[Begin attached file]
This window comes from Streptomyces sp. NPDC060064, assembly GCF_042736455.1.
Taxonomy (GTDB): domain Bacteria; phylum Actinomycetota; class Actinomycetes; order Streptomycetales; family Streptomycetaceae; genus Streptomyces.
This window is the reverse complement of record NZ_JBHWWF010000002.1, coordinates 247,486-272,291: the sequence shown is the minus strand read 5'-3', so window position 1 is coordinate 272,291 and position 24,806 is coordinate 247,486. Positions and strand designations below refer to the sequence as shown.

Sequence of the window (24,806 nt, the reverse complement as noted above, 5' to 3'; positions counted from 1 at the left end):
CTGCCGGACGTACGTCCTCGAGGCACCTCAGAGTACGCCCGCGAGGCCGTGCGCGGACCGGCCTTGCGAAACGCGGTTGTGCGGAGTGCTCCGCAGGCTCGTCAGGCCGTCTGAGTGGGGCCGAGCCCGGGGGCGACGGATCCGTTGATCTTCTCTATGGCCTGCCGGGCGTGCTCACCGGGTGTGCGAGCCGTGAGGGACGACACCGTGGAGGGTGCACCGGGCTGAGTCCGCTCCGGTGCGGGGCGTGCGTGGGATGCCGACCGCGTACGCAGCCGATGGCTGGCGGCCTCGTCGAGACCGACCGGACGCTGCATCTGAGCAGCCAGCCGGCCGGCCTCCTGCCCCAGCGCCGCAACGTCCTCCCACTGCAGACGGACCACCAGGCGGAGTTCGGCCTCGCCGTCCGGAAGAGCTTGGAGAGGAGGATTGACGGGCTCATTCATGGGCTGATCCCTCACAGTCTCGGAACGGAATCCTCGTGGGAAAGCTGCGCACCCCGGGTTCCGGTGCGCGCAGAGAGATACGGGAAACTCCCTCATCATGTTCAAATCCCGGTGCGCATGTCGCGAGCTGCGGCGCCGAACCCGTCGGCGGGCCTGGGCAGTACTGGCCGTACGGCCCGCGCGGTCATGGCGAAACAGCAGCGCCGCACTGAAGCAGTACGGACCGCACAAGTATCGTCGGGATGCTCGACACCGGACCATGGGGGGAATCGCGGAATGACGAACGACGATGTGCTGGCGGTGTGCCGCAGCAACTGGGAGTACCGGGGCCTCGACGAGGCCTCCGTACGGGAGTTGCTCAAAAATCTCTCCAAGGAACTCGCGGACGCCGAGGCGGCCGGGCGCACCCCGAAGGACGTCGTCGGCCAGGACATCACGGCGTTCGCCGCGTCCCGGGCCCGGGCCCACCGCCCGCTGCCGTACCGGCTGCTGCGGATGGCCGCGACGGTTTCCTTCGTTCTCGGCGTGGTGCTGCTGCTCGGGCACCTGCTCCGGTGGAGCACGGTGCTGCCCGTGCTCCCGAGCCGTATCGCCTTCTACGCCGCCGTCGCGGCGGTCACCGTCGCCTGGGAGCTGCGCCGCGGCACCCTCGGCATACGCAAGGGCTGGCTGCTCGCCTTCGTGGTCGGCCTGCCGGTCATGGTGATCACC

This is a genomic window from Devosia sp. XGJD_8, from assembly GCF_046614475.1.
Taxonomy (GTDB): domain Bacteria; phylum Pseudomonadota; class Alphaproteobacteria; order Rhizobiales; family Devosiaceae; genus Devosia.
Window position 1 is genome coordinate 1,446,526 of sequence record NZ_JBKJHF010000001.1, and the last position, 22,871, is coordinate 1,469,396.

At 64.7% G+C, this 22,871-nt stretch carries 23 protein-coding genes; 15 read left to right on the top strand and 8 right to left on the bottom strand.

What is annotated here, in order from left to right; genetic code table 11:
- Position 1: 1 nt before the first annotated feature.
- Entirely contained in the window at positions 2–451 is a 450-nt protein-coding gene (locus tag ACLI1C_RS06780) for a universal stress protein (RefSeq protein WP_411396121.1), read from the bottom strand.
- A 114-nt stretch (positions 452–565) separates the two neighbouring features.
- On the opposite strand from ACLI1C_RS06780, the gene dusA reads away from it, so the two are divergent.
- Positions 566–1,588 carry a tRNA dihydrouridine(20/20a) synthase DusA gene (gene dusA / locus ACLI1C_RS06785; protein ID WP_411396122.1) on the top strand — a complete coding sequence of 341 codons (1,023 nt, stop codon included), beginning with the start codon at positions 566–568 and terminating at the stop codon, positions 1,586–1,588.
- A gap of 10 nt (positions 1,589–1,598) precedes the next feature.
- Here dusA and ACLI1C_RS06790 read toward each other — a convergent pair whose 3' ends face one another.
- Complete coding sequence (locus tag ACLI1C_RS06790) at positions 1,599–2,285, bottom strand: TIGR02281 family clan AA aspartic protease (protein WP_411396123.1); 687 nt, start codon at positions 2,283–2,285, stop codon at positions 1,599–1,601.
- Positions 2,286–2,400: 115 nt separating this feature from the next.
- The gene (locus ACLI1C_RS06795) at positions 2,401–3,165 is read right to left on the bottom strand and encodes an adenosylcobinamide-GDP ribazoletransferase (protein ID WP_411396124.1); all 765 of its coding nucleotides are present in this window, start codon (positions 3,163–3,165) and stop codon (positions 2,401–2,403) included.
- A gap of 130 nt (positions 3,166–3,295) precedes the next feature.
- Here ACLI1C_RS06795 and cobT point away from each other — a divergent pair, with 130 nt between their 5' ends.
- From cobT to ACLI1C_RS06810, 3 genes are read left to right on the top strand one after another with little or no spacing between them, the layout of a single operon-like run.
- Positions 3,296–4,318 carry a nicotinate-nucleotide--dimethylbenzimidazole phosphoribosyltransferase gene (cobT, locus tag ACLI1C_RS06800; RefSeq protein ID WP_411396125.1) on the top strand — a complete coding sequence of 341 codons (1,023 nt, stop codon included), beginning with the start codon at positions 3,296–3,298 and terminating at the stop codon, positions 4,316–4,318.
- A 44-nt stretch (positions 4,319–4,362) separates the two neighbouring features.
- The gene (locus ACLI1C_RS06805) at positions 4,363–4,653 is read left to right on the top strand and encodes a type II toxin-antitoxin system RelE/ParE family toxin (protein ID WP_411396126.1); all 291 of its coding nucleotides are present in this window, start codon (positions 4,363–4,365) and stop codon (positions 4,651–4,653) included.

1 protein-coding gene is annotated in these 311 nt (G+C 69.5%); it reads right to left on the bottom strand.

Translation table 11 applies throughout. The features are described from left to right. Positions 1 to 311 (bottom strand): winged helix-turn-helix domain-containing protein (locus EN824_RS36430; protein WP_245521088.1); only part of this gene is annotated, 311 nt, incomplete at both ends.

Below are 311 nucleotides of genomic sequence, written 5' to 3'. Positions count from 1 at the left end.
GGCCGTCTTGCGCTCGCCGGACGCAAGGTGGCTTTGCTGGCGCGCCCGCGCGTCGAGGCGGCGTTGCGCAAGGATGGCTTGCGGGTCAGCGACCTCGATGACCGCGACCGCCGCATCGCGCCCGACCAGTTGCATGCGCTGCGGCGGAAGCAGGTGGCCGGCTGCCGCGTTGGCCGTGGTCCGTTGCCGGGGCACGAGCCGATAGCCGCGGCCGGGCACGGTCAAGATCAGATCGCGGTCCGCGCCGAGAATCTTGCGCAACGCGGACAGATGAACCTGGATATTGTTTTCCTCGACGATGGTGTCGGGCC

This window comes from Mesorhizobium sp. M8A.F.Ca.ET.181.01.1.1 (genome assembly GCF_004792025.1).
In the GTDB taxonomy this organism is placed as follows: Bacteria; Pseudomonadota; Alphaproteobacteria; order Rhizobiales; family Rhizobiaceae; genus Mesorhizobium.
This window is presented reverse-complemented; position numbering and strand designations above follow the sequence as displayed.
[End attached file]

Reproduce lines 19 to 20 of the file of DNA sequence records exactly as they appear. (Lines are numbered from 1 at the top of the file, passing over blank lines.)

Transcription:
- Positions 2,286–2,400: 115 nt separating this feature from the next.
- The gene (locus ACLI1C_RS06795) at positions 2,401–3,165 is read right to left on the bottom strand and encodes an adenosylcobinamide-GDP ribazoletransferase (protein ID WP_411396124.1); all 765 of its coding nucleotides are present in this window, start codon (positions 3,163–3,165) and stop codon (positions 2,401–2,403) included.